Marketers 'get' social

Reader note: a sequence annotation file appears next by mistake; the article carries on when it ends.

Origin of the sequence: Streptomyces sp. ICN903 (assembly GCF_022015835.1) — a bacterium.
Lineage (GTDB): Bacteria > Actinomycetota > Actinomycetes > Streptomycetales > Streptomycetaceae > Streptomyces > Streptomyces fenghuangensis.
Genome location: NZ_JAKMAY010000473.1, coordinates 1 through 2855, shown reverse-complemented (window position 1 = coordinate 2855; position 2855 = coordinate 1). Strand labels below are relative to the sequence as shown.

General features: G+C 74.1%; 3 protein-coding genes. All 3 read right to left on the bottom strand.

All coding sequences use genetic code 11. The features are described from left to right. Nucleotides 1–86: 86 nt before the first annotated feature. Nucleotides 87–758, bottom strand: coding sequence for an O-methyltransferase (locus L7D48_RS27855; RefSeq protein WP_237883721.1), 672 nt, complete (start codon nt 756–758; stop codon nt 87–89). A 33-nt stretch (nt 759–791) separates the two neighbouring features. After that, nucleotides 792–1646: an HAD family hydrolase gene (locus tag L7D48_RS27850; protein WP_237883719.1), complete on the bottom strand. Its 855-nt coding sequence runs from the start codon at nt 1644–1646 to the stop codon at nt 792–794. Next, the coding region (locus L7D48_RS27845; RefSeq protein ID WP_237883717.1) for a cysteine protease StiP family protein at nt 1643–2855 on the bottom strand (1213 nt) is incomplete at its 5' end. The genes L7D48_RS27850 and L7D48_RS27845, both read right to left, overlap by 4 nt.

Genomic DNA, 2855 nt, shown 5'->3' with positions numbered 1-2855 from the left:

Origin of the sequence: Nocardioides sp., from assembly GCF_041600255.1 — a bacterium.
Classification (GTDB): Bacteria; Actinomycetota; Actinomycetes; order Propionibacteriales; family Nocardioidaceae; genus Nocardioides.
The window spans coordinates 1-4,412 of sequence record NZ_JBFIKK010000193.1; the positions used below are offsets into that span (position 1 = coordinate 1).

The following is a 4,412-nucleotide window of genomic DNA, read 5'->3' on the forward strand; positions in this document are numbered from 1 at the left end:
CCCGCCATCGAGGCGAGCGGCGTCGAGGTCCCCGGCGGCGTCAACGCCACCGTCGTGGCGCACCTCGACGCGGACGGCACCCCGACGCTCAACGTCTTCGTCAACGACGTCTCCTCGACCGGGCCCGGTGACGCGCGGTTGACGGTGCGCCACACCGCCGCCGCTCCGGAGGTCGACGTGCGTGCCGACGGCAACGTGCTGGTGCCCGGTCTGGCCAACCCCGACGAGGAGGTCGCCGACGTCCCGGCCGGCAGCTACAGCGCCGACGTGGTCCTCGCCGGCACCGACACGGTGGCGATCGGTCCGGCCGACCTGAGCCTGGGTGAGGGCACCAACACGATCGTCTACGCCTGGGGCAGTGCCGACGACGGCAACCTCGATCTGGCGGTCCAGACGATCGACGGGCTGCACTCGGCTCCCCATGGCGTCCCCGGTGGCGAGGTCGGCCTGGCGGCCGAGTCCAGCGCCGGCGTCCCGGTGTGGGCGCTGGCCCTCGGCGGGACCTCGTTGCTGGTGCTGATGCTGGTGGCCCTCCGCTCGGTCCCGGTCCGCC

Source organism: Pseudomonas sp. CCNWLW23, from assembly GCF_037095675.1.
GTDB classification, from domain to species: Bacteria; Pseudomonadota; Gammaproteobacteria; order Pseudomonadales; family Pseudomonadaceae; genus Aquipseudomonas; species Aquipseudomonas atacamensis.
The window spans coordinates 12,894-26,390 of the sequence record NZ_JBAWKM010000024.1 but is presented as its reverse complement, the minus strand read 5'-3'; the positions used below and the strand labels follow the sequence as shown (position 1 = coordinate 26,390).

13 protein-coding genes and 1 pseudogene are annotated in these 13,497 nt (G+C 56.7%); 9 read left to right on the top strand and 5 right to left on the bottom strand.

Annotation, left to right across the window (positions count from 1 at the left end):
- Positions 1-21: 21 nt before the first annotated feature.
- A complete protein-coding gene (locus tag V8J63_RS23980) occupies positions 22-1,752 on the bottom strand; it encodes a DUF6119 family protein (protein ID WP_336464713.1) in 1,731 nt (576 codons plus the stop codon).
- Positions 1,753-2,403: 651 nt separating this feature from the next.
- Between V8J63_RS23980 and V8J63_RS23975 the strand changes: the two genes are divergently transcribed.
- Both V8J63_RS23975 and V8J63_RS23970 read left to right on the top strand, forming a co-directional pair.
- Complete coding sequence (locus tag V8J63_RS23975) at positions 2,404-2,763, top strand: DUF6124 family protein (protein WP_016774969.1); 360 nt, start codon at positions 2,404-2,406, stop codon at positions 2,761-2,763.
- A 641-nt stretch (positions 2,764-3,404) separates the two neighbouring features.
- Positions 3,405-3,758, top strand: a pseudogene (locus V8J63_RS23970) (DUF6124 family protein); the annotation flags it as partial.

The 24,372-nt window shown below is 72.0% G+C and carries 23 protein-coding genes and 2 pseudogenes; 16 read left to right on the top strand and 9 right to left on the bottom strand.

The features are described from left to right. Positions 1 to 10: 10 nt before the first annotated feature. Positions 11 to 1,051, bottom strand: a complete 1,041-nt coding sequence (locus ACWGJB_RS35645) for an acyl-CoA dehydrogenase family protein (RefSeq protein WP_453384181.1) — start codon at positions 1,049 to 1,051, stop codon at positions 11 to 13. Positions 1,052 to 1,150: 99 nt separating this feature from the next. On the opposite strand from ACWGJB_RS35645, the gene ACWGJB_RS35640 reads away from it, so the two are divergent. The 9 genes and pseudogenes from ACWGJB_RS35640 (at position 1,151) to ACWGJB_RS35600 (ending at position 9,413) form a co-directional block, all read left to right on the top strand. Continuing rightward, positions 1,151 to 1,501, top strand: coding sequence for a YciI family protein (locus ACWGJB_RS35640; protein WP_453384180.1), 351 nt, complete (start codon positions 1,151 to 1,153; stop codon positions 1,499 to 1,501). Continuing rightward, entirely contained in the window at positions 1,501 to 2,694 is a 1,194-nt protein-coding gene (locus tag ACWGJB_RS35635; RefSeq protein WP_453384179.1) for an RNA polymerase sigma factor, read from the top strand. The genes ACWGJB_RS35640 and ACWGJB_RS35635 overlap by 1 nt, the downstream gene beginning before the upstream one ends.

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For those who still believe b-to-b companies don't get social media or don't care, last year should have been a wake-up call. In 2011, Intel recorded the 7 millionth “like” on its Facebook page. Early this year, LinkedIn passed 150 million members. A viral video created by Corning Glass for its business customers recorded 17 million views on YouTube. Two-thirds of the 126 b-to-b companies that responded to an online survey by Sagefrog Marketing Group last August reported use of social networks as part of their marketing mix. Also, three-fourths of respondents to a December survey by MarketingProfs and the Content Marketing Institute said they use social media as part of their content marketing strategies. And nine in 10 b-to-b marketers surveyed the same month by marketing automation software provider Pardot said their companies are on Twitter, although LinkedIn and blogs are more successful at lead generation. But while the social media eagle has clearly landed in b-to-b, the celebration is muted. Marketers are under more pressure than ever to develop and qualify leads; and social channels fare no better than any others in that regard. A MarketingSherpa survey found that just 6% of b-to-b marketers rated social media as effective, well behind such meat-and-potatoes tactics as Web and search optimization, email marketing and trade shows. In fact, social media tied with print advertising as the least effective marketing tactic. The disconnect likely lies with the speed that social channels generate leads. Blogs may be great at explaining complex topics and inviting deep discussion, but the time it takes to build thought leadership leading to conversions frustrates many impatient executives. Lead-gen experts point out, though, that fixating on the quantity of leads generated by any channel obscures the more important issue of quality, and that organizations generally spend too much time chasing bad leads. “Fewer than 7% of leads passed to sales by marketing should be [leads],” said Dan McDade, CEO of PointClear, in his book The Truth About Leads (Onsei, 2011). The value of social media lies in its ability to develop awareness and buying intentions before the sales contact is ever made. At a time when the traditional sales funnel is being blown up by third-party influence, businesses need to be where their customers already are. Customers are more informed than ever about buying decisions because of the availability of peer recommendations, endorsements and independent research reports that new-age analyst firms like Altimeter Group now give away for free. Steve Goldbach, partner at Monitor Group, has defined the new funnel as consisting of “channel pathways,” where buyers bounce between multiple external information sources before finally entering a seller's orbit. On Spiceworks, a community of nearly 2 million IT professionals, members have posted thousands of reviews of vendors and consultancies of every size. “When I'm looking at a vendor, I don't "Google' it, I "Spiceworks' it,” wrote one forum member. Millions of forum messages on recommend, advise and warn business buyers about everything from procuring computer chips in China to buying sugar in São Paulo. Visitors to can look up employee ratings of their own workplaces and compare salary data. This kind of empowerment is changing the dynamics of b-to-b relationships and tipping the scales toward customer education. Inbound marketing that attracts interested buyers rather than intercepting them with messages is said to deliver higher-quality leads and a shorter sales cycle. For the third consecutive year, HubSpot's “State of Inbound Marketing” study found that leads via search or third-party links cost 60% less than those driven by traditional means. The trick is to create content that attracts those links. That's why content marketing is the hottest new buzzword in the business. It uses search-optimized articles and blog entries, along with social media promotion, to create awareness and leads. Businesses are discovering they can parlay the near-collapse of some trade media outlets by assuming the role of thought leaders, through what has been termed “brand journalism.” Cisco Systems last year overhauled its press room into an information site called The Network. It hired former writers from BusinessWeek, Forbes, The Wall Street Journal and other business titles to pen thought pieces on such topics as “healthcare reform” and the “city of the future.” Intel's Free Press, like Cisco, vigorously encourages visitors to copy and post its content elsewhere. Electronics distributor Premier Farnell turned heads with element14, a community for design and engineering professionals that overlays entertainment, competition and collaborative creation on an online e-commerce store. Half of the buyers who reach the element14 store from the community have never done business with Premier Farnell before. Not many companies have the social media resources of Cisco, Intel and Premier Farnell; but a combination of blogs, LinkedIn and Twitter is proving popular. Nearly 45% of b-to-b marketers surveyed online by Webmarketing123 late last year said LinkedIn generated leads for them, compared with 12% of b-to-c marketers. That's further evidence b-to-b is tiptoeing into social media at its own pace and by its own rules.
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